A Revival For The Kilburn Mill

A Revival For The Kilburn Mill

New Bedford will always be known as the Whaling City.  Its magnificent port was the inspiration for the legend of Moby Dick after all.  When you make your way through the city’s cobblestone streets and past the fleets of commercial fishing boats and quaint buildings, it’s easy to overlook the many giants that dot the landscape of New Bedford and hold the keys to the city’s other claim to fame- textile mills.

The textile industry in New England brought incredible wealth in a very short amount of time but for several reasons that wealth disappeared just as quickly as it arrived and the mills were inevitably doomed.  Today many of these grand structures sit crumbling throughout the northeast, a reminder of how fragile life can be, even for the strongest of entities. But there is a new industry that is starting to take shape, which embraces the storied history of New England’s textile era and is ushering in a new means of prosperity- mill renovations.

Investors are seeing the tremendous opportunities that these abandoned mills provide; the chance to merge antiquity with functionality. The combination of reclaimed brick and hand-hewn wooden beams makes for a very unique and comforting work environment. Businesses are moving into these renovated mills as quickly as the contractors can finish the work because they recognize the importance of an aesthetic workplace and its impacts on productivity.

Perhaps no mill in New England offers these qualities as profoundly as the Kilburn Mill at Clark’s Cove in the south end of New Bedford. When you walk through the halls on the second and third floors of the Kilburn Mill, you can’t help but think that Edward Kilburn chose his location on the shores of the New Bedford peninsula strictly for the view. Its rows of tall windows allow abundant natural light, which illuminates the wooden floors and rows of evenly-spaced support beams. The walls of glass create a panorama of blue water below that must have made for a much needed mental escape from the monotonous mill-work back in the day.

The Kilburn Mill is currently in the early stages of a full and monumental restoration. When finished it will be home to all types of businesses from retail to food and beverage, from artists to architects and light manufacturing.  In its current state, you could easily overlook the fact that there are already 90+ tenants occupying the building.  Its half-million square feet seem to hide them very well.  Many are artists and craftspeople who prefer to work mostly behind closed doors but who occasionally open their space to the public to display their expertise.  Others like Solshine- Yoga With a View, however, invite the public to come enjoy their beautiful space on a daily basis.  With a front row seat to the best sunsets in southern Massachusetts, it’s obvious why it is arguabely the most popular yoga studio in the city.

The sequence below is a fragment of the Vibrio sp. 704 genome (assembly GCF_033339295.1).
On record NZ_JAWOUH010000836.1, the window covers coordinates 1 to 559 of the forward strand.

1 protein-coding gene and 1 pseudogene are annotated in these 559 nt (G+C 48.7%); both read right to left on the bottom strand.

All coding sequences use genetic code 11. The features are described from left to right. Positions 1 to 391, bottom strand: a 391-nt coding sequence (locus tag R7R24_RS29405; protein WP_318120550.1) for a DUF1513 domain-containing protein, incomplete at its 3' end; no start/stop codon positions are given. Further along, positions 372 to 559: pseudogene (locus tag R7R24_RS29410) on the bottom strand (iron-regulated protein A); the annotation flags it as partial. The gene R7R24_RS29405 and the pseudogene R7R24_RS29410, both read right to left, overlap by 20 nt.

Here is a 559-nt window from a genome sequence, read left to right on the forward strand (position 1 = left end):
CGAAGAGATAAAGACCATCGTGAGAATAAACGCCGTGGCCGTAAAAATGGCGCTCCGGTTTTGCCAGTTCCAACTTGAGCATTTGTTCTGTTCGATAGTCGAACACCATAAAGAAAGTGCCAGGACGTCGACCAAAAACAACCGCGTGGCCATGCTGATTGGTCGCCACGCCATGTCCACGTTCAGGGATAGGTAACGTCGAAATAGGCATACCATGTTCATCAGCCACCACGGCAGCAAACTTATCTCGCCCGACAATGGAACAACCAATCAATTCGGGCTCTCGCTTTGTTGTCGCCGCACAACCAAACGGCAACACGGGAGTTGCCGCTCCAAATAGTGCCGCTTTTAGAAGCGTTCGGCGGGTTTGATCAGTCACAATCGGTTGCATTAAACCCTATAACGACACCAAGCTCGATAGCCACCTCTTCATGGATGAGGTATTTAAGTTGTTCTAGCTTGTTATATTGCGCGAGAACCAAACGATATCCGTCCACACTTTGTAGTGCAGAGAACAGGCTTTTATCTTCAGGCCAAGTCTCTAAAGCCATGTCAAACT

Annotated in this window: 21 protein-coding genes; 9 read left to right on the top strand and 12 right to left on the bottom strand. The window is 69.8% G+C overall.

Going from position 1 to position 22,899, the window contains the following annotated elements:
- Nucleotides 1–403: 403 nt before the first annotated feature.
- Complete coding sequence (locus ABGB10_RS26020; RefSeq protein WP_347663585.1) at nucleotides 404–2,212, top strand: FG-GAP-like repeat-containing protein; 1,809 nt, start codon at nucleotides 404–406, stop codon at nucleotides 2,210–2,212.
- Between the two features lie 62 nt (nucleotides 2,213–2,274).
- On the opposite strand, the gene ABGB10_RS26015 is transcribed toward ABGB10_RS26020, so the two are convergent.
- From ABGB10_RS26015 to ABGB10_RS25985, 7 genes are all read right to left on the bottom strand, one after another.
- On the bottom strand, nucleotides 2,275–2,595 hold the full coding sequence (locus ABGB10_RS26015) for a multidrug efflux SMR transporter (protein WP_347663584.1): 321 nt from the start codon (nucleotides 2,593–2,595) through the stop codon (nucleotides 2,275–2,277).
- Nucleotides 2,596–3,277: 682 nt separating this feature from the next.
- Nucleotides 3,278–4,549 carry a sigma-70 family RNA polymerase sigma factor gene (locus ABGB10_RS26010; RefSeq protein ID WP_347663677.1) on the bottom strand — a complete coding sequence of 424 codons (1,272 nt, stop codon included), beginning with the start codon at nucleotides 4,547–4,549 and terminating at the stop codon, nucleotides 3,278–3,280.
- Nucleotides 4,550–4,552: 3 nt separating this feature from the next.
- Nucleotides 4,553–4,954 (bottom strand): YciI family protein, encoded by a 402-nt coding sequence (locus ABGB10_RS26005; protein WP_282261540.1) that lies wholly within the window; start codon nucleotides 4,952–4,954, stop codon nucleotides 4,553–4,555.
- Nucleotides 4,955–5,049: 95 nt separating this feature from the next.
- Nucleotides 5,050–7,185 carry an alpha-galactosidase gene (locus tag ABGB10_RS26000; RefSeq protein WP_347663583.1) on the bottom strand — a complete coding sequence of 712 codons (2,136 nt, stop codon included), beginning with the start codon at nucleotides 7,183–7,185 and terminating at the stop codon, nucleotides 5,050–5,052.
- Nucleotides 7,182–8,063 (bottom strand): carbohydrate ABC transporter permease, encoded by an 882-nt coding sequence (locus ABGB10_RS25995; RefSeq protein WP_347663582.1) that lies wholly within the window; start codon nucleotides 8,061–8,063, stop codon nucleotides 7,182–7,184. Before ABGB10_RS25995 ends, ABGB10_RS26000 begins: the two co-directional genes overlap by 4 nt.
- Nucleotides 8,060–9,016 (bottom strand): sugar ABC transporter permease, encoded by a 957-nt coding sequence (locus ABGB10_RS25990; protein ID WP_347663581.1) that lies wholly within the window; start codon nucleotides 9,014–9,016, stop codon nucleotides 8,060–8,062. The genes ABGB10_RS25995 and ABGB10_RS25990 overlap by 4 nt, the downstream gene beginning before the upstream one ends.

One of the first priorities of the mill’s owners, and just now receiving its final touches, is the Kilburn Event Center on the top floor of the main building. This 21,000 square foot space offers a unique venue on the south coast with a capacity of up to 700 guests.  Its nearly 400’ long row of windows frames Clark’s Cove like a painting fitting of the building’s best artists.

From July to October of 2018, the Kilburn Event Center in partnership with the New Bedford Whaling Museum, presented a Spectacle in Motion: The Grand Panorama of a Whaling Voyage ‘Round the World. For the first time in generations, the longest painting in American history- 1,275 feet, longer than the Empire State building is tall – was put on display for the public to enjoy and over 30,000 people came to Kilburn Mill to see it. The building had the perfect room for such a massive painting and it will continue to host other events that celebrate local history and culture.

The halls of Kilburn Mill have already enjoyed the sounds of the renowned New Bedford Symphony Orchestra, who enjoyed playing there so much that they booked another concert for April 13th of this year. It has also played host to the return of one of New Bedford’s favorite pastimes- boxing. In early February, seven U.S. sanctioned boxing matches took place, the first in many years for the area. The response was overwhelming and the property management has decided to continue the tradition on a regular basis, with its second evening of fights scheduled for March 23rd, 2019.